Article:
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This item is a reference work
It belongs to categories: Orthodox chess, 
It was last modified on: 2001-01-04
Kriegspiel - Cincinnati Style. A description of Kriegspiel as played in Cincinnati in the 1970's, with a discussion of why those particular rules were used.[All Comments] [Add Comment or Rating]
Anonymous wrote on 2010-01-18 UTCExcellent ★★★★★
About 'nonsense': One should opt to use a set of rules to decide nonsense moves, as no one would like to do full retrograde analysis to an awkward pawn structure just to decide between 'No' and 'Nonsense'...

DrDave wrote on 2006-10-27 UTC

The algebraic should read:

25. Rxe6 Bg2 26. Re5 Bh3

KUTGW

cheers

D


Michael Nelson wrote on 2003-04-15 UTC
Cincinnati-style Kriegspiel should be playable by different armies--the rules specify that only pawn/piece is announced for a capture, not which piece. The CWDA promotion rule needs to be modified to allow pawn promotion only to pieces in one's own army--otherwise you would have to know what army the other player is using to know your promotion choices. (This weakens the Colorbound Clobberers a bit in the endgame--the CC's often promote a pawn to the other side's Queen piece.) Check announcements need consideration--what does the referee say if the player is checked by a Camel? This is a Knightish type check, but not on the same squares as would be indicated by 'check by Knight'. A check from a Half-Duck three sqaures away may still be 'on the file', but the player's legal moves are different than if the same check were by a Rook or Queen (interposing is useless, but retreating on the file may work.) Perhaps the best check announcement rule for KWDA is simply to announce 'check' with no directional indication.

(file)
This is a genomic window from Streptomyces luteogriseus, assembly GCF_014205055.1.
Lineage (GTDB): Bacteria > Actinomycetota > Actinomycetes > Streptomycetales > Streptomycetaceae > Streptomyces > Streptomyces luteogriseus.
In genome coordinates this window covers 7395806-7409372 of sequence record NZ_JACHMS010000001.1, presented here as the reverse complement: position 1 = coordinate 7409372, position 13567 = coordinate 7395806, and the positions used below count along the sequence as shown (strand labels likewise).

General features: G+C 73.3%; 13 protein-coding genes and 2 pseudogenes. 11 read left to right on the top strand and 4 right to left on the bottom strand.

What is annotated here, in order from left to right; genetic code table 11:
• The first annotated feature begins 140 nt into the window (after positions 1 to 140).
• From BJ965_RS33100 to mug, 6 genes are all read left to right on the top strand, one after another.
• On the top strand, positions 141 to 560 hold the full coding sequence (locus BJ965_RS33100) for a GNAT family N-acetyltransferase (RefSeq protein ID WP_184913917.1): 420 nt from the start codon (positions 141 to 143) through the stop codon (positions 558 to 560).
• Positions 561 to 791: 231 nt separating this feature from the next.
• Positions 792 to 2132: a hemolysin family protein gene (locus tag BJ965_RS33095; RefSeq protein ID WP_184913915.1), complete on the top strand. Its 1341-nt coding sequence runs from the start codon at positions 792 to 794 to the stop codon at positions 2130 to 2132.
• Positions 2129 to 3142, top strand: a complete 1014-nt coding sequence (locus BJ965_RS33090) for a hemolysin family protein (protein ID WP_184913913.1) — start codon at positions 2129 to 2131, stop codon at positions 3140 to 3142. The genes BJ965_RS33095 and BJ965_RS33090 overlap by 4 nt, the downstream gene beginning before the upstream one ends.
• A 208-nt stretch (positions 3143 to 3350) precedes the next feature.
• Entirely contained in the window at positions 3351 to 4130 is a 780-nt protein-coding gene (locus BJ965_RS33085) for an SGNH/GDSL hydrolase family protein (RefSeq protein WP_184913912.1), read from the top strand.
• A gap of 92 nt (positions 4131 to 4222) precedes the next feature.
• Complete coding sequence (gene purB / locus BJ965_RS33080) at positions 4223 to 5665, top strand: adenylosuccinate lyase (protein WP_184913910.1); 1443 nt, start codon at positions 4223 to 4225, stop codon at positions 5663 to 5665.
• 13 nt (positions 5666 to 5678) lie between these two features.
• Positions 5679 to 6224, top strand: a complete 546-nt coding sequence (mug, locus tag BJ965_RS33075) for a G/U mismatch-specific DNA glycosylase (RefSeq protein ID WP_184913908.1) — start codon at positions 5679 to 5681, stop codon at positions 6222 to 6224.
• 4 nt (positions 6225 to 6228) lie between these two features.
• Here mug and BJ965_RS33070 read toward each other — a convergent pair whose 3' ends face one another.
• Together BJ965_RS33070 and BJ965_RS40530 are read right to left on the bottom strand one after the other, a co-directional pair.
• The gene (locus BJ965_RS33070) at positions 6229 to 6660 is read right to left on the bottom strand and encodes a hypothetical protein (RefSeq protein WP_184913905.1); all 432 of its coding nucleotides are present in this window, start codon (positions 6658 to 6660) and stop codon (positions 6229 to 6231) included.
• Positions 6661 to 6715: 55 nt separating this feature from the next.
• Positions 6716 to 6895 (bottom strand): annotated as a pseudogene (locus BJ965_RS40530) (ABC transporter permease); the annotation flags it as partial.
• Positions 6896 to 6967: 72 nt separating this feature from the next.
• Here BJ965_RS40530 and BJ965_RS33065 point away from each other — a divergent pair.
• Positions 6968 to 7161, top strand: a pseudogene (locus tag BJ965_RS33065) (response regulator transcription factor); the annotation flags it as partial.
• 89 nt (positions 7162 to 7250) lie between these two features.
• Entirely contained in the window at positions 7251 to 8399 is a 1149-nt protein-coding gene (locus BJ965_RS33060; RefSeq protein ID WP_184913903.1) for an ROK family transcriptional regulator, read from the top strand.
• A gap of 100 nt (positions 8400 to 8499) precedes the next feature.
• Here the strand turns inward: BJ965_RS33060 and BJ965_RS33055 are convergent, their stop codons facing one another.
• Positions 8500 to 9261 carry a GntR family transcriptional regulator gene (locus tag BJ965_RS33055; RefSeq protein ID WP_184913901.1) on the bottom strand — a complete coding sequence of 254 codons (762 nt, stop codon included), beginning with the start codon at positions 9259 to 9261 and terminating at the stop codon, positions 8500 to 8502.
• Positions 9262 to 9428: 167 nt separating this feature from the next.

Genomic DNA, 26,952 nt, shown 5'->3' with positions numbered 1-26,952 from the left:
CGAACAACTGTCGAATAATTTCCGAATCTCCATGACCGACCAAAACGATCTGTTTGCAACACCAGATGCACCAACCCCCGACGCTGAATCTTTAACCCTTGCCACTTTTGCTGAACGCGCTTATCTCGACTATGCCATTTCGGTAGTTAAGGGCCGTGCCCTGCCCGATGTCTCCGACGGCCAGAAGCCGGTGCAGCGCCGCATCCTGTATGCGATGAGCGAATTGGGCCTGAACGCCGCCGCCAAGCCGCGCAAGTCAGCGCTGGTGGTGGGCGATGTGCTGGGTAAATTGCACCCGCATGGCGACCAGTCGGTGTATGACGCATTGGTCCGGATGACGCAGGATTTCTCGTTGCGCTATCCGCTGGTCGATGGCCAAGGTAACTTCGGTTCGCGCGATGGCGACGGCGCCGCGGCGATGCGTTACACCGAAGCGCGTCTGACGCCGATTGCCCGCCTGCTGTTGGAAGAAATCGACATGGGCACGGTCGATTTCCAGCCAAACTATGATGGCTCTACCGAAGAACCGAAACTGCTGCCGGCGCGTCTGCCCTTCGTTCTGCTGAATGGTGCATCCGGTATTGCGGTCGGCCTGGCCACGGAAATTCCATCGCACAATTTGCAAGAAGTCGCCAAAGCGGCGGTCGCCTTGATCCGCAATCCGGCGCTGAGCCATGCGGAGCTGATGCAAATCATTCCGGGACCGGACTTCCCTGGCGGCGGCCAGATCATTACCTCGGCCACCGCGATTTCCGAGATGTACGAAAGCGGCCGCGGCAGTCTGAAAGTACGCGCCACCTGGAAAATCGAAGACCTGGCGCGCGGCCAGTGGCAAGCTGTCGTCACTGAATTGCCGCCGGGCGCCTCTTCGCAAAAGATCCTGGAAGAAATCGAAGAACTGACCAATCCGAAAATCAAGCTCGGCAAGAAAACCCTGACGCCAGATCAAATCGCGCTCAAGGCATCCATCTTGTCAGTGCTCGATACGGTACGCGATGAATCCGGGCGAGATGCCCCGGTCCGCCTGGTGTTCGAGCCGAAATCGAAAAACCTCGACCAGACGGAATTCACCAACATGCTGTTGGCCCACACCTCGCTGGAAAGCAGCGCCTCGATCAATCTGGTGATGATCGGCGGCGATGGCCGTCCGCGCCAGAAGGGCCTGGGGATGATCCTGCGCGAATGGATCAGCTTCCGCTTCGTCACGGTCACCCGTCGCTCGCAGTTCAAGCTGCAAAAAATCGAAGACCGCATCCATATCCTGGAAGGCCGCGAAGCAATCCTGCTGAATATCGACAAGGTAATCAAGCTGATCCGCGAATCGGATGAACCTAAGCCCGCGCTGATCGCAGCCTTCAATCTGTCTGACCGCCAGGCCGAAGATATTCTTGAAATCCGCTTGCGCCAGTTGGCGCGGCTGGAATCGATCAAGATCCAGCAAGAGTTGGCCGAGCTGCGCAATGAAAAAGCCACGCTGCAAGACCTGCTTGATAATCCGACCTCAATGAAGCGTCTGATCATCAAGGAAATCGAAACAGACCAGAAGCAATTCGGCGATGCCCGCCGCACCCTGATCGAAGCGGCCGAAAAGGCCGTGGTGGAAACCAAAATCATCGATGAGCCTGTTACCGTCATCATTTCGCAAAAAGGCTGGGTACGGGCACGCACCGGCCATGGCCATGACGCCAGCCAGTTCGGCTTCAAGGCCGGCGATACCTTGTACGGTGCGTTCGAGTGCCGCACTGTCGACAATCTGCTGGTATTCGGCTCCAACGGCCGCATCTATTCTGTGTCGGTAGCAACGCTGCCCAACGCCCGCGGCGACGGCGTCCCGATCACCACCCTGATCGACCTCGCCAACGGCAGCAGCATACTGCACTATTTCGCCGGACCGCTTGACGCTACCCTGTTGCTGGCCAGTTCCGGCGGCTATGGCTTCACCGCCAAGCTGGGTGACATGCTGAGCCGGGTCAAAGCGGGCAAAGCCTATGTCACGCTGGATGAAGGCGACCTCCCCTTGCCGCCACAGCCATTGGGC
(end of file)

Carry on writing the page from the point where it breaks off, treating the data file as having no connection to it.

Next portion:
gnohmon wrote on 2002-06-15 UTC
It occurs to me that one might attempt to play Kriegspiel with Different Armies. Of course, you don't know in advance what army the other player has! If the armies must be chosen from a short list of predefined armies, the player who makes the first capture of a non-Pawn gets a big advantage of knowledge (in addition to any material advantage). Perhaps this makes it a bad game.

Mike Nelson wrote on 2002-06-14 UTCGood ★★★★
On the whole, a significant improvement on standard Kriegspiel. A possible rule to distinguish 'No' from 'Nonsense': A move is 'nonsense' if the player can determine it is illegal from the player's own position and the referee's last announcement. No more remote inferences are considered. Examples of detemining illegality from the announcement: 1. 'Black captures at d1' White attemting Ra1-g1 is nonsense. 2. 'Black checks on the long diagonal' White attempting to capture or interpose on the file is nonsense. On the other hand: 'Black captures at b1' on the previous turn, folowed by 'Black capures at d1' on the current turn, then Ra1-g1 is nonsense but Ra1-c1 is no. (In fact, it could be legal as Black's moves could have been Qxb1, Qxd1 or similar.)

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